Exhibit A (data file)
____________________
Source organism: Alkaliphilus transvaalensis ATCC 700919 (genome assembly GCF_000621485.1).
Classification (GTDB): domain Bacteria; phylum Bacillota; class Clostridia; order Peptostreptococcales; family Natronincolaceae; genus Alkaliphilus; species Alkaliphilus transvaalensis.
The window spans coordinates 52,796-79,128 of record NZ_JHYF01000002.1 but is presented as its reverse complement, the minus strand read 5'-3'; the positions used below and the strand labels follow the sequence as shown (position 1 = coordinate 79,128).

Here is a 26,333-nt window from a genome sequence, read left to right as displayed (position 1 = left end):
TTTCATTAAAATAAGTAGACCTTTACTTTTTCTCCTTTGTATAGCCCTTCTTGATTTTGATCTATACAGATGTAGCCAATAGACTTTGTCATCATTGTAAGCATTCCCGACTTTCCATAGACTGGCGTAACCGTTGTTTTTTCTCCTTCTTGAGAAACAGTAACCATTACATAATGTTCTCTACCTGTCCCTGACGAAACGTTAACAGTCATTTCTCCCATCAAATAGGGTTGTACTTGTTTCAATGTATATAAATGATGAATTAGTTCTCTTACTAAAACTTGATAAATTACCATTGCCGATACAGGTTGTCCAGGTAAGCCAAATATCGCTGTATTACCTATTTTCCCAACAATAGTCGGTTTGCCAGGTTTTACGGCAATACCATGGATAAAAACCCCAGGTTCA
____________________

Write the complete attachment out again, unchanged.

Source organism: Alkaliphilus transvaalensis ATCC 700919 (genome assembly GCF_000621485.1).
Classification (GTDB): domain Bacteria; phylum Bacillota; class Clostridia; order Peptostreptococcales; family Natronincolaceae; genus Alkaliphilus; species Alkaliphilus transvaalensis.
The window spans coordinates 52,796-79,128 of record NZ_JHYF01000002.1 but is presented as its reverse complement, the minus strand read 5'-3'; the positions used below and the strand labels follow the sequence as shown (position 1 = coordinate 79,128).

Here is a 26,333-nt window from a genome sequence, read left to right as displayed (position 1 = left end):
TTTCATTAAAATAAGTAGACCTTTACTTTTTCTCCTTTGTATAGCCCTTCTTGATTTTGATCTATACAGATGTAGCCAATAGACTTTGTCATCATTGTAAGCATTCCCGACTTTCCATAGACTGGCGTAACCGTTGTTTTTTCTCCTTCTTGAGAAACAGTAACCATTACATAATGTTCTCTACCTGTCCCTGACGAAACGTTAACAGTCATTTCTCCCATCAAATAGGGTTGTACTTGTTTCAATGTATATAAATGATGAATTAGTTCTCTTACTAAAACTTGATAAATTACCATTGCCGATACAGGTTGTCCAGGTAAGCCAAATATCGCTGTATTACCTATTTTCCCAACAATAGTCGGTTTGCCAGGTTTTACGGCAATACCATGGATAAAAACCCCAGGTTCA